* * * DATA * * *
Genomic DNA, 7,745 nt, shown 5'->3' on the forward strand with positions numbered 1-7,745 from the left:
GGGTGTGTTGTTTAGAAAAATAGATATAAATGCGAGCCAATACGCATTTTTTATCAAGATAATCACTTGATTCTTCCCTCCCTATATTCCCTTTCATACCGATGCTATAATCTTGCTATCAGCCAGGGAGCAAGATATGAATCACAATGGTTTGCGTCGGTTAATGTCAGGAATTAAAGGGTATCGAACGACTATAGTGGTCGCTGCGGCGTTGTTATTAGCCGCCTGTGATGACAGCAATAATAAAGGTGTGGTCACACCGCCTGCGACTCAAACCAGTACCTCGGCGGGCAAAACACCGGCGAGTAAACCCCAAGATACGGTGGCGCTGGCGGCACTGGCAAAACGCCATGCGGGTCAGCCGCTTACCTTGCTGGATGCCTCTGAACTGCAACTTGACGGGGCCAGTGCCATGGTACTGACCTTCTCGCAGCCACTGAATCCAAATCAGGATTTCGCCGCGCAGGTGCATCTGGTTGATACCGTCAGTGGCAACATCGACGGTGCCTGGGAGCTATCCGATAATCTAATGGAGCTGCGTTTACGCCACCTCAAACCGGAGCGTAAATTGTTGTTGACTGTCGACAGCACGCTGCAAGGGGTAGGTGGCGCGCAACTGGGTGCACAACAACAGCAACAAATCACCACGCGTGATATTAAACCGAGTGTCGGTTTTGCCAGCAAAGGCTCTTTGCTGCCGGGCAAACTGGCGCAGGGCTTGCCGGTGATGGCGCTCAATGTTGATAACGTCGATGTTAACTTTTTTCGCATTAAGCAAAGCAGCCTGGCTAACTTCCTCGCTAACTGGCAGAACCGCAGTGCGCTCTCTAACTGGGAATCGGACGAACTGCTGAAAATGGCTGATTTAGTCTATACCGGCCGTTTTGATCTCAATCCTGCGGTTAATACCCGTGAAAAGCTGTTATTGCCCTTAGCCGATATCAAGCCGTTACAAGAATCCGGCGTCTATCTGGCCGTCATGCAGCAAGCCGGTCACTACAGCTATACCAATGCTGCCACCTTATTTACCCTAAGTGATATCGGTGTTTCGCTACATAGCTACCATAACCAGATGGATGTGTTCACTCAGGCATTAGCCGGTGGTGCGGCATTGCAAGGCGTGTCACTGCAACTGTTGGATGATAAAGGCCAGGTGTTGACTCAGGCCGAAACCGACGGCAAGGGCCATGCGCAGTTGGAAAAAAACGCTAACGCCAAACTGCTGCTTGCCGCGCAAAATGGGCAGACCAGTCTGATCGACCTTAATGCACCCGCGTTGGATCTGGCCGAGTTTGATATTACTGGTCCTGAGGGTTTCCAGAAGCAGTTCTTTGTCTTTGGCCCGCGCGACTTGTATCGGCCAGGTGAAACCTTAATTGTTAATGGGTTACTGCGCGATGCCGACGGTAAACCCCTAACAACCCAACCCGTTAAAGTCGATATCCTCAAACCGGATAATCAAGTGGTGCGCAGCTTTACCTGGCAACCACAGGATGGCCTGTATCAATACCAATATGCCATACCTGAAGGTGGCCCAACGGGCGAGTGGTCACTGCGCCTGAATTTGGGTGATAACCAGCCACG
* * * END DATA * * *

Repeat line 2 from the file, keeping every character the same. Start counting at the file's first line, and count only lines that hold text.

GGGTGTGTTGTTTAGAAAAATAGATATAAATGCGAGCCAATACGCATTTTTTATCAAGATAATCACTTGATTCTTCCCTCCCTATATTCCCTTTCATACCGATGCTATAATCTTGCTATCAGCCAGGGAGCAAGATATGAATCACAATGGTTTGCGTCGGTTAATGTCAGGAATTAAAGGGTATCGAACGACTATAGTGGTCGCTGCGGCGTTGTTATTAGCCGCCTGTGATGACAGCAATAATAAAGGTGTGGTCACACCGCCTGCGACTCAAACCAGTACCTCGGCGGGCAAAACACCGGCGAGTAAACCCCAAGATACGGTGGCGCTGGCGGCACTGGCAAAACGCCATGCGGGTCAGCCGCTTACCTTGCTGGATGCCTCTGAACTGCAACTTGACGGGGCCAGTGCCATGGTACTGACCTTCTCGCAGCCACTGAATCCAAATCAGGATTTCGCCGCGCAGGTGCATCTGGTTGATACCGTCAGTGGCAACATCGACGGTGCCTGGGAGCTATCCGATAATCTAATGGAGCTGCGTTTACGCCACCTCAAACCGGAGCGTAAATTGTTGTTGACTGTCGACAGCACGCTGCAAGGGGTAGGTGGCGCGCAACTGGGTGCACAACAACAGCAACAAATCACCACGCGTGATATTAAACCGAGTGTCGGTTTTGCCAGCAAAGGCTCTTTGCTGCCGGGCAAACTGGCGCAGGGCTTGCCGGTGATGGCGCTCAATGTTGATAACGTCGATGTTAACTTTTTTCGCATTAAGCAAAGCAGCCTGGCTAACTTCCTCGCTAACTGGCAGAACCGCAGTGCGCTCTCTAACTGGGAATCGGACGAACTGCTGAAAATGGCTGATTTAGTCTATACCGGCCGTTTTGATCTCAATCCTGCGGTTAATACCCGTGAAAAGCTGTTATTGCCCTTAGCCGATATCAAGCCGTTACAAGAATCCGGCGTCTATCTGGCCGTCATGCAGCAAGCCGGTCACTACAGCTATACCAATGCTGCCACCTTATTTACCCTAAGTGATATCGGTGTTTCGCTACATAGCTACCATAACCAGATGGATGTGTTCACTCAGGCATTAGCCGGTGGTGCGGCATTGCAAGGCGTGTCACTGCAACTGTTGGATGATAAAGGCCAGGTGTTGACTCAGGCCGAAACCGACGGCAAGGGCCATGCGCAGTTGGAAAAAAACGCTAACGCCAAACTGCTGCTTGCCGCGCAAAATGGGCAGACCAGTCTGATCGACCTTAATGCACCCGCGTTGGATCTGGCCGAGTTTGATATTACTGGTCCTGAGGGTTTCCAGAAGCAGTTCTTTGTCTTTGGCCCGCGCGACTTGTATCGGCCAGGTGAAACCTTAATTGTTAATGGGTTACTGCGCGATGCCGACGGTAAACCCCTAACAACCCAACCCGTTAAAGTCGATATCCTCAAACCGGATAATCAAGTGGTGCGCAGCTTTACCTGGCAACCACAGGATGGCCTGTATCAATACCAATATGCCATACCTGAAGGTGGCCCAACGGGCGAGTGGTCACTGCGCCTGAATTTGGGTGATAACCAGCCACG